14. 14. countries. The Chandra X-ray Observatory was launched and deployed by SpaceShuttle Columbia on July 23, 1999.• The Chandrasekhar number, an important dimensionless number of magneto hydrodynamics, isnamed after him.• The asteroid 1958 Chandra is also named after Chandrasekhar.• American astronomer Carl Sagan, who studied Mathematics under Chandrasekhar, at theUniversity of Chicago, praised him in the book The Demon-Haunted World:“I discovered what true mathematical elegance is from SubrahmanyanChandrasekhar.”Awards:Fellow of the Royal Society (1944)Henry Norris Russell Lectureship (1949)Bruce Medal (1952)Gold Medal of the Royal Astronomical Society (1953)Rumford Prize of the American Academy of Arts and Sciences (1957)National Medal of Science, USA (1966)Padma Vibhushan (1968)Henry Draper Medal of the National Academy of Sciences (1971)Nobel Prize in Physics (1983)Copley Medal of the Royal Society (1984)Honorary Fellow of the International Academy of Science (1988)Gordon J. Laing Award (1989)Humboldt Prize
  15. 15. Homi J BhabhaBorn: October 30, 1909, MumbaiDied: January 24, 1966, Mont BlancHomi Bhabha, whose full name was Homi Jehnagir Bhabha, was a famousIndian atomic scientist.In Independent India, Homi Jehnagir Bhabha, with the support of JawaharlalNehru, laid the foundation of a scientific establishment and was responsiblefor the creation of two premier institutions, Tata Institute of FundamentalResearch and Bhabha Atomic Research Centre(former name is the TrombayAtomic Energy Establishment).Homi Bhabha was the first chairman of Indias Atomic Energy Commission.Colloquially known as “father of Indian nuclear programme”Early life:Homi Jehangir Bhabha was born on October 30, 1909, in Bombay in a rich Parsi family. He received hisearly education at Bombays Cathedral Grammar School and entered Elphinstone College at age 15 afterpassing his Senior Cambridge Examination with Honors.His name, Jahangir (Jehangir), is from Persian meaning “conqueror of the world.”He then attended the Royal Institute of Science until 1927 before joining Caius College of CambridgeUniversity. This was due to the insistence of his father and his uncle Dorab Tata, who planned forBhabha to obtain a degree in Mechanical engineering from Cambridge and then return to India, wherehe would join the Tata Steel Mills in Jamshedpur as a metallurgist.Research in Nuclear physics:In January 1933, Bhabha received his doctorate in nuclear physics after publishing his first scientificpaper, "The Absorption of Cosmic radiation".In the publication, Bhabha offered an explanation of the absorption features and electron showerproduction in cosmic rays. The paper helped him win the Isaac Newton Studentship in 1934, which heheld for the next three years. The following year, he completed his doctoral studies in theoreticalphysics under Ralph H. Fowler.During his studentship, he split his time working at Cambridge and with Niels Bohr in Copenhagen. In1935, Bhabha published a paper in the Proceedings of the Royal Society, Series A, in which performedthe first calculation to determine the cross section of electron-positron scattering. Electron-positronscattering was later named Bhabha scattering, in honor of his contributions in the field.First chairman ofIndias Atomic EnergyCommission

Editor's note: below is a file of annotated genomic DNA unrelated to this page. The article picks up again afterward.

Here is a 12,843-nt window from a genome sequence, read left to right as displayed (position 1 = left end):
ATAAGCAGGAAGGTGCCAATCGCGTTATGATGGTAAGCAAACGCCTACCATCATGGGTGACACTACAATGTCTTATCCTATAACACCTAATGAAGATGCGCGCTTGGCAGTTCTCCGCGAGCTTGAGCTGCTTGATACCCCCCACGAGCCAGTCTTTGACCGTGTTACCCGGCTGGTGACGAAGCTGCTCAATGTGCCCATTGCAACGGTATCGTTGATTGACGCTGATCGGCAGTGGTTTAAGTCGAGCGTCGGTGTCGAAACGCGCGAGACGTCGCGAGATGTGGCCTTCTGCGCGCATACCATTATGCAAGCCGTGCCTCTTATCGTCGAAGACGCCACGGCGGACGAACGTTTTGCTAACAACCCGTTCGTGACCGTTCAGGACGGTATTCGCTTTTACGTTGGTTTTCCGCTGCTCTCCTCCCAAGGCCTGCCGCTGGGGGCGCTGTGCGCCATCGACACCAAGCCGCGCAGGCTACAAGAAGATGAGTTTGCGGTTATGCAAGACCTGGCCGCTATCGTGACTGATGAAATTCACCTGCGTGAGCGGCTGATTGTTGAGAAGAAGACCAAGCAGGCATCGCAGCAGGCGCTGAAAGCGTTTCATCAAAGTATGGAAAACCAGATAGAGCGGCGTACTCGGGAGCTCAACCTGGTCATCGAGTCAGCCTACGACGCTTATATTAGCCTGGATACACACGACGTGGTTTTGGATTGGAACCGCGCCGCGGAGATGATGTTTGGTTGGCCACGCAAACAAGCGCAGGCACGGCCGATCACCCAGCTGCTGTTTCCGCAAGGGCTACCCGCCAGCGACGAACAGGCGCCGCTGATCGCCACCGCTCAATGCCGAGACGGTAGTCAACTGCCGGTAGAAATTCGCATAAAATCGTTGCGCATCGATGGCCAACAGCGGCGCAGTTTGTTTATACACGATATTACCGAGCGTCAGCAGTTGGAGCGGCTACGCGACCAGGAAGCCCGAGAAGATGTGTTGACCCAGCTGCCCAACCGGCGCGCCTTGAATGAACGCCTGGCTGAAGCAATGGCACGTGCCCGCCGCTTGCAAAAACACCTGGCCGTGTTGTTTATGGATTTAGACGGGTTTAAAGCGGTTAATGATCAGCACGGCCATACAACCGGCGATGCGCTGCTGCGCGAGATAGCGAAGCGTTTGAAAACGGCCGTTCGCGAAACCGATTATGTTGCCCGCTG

16. 16. Return to India:Due to outbreak of Second World War, Homi Jehangir Bhabha, returned to India in 1939.He set up the Cosmic Ray Research Unit at the Indian Institute of Science, Bangalore under C. V. Ramanin 1939.With the help of J.R.D. Tata, he established the Tata Institute of Fundamental Research at Mumbai.In 1945, he became director of the Tata Institute of Fundamental Research.Apart from being a great scientist, Homi Bhabha, was also a skilled administrator. After independence hereceived the blessings of Jawaharlal Nehru for peaceful development of atomic energy.He established the Atomic Energy Commission of India in 1948 and was its chairman.Under his guidance Indian scientists worked on the development of atomic energy, and the first atomicreactor in Asia went into operation at Trombay, near Bombay, in 1956.Under his guidance, nuclear reactors like the Apsara, Cirus and Zerlina were built.Homi Bhabha was chairman of the first United Nations Conference on the Peaceful Uses of AtomicEnergy, held in Geneva in 1955.He advocated international control of nuclear energy and the outlawing of atomic bombs by allcountries. He wanted nuclear energy to be used for alleviating poverty and misery of people.He was the President of the International Union of Pure and Applied Physics from 1960 to 1963.Death:Homi Bhabha died in an aeroplane crash in Switzerland on January 24, 1966.Legacy:After his death, the Atomic Energy Establishment at Trombay was renamed as the Bhabha AtomicResearch Centre in his honour.In addition to being an able scientist and administrator, Bhabha was also a painter and a classical musicand opera enthusiast, besides being an amateur botanistThe Homi Bhabha Fellowship Council has been giving the Homi Bhabha Fellowships since 1967 Othernoted institutions in his name are the Homi Bhabha National Institute, an Indian deemed university andthe Homi Bhabha Centre for Science Education, Mumbai, India.He is the recipient of the Adam’s Award, Padma Bhushan, an Honorary Fellow of the American Academyof Arts and Sciences and Foreign Associate of the National Academy of Sciences in the United States.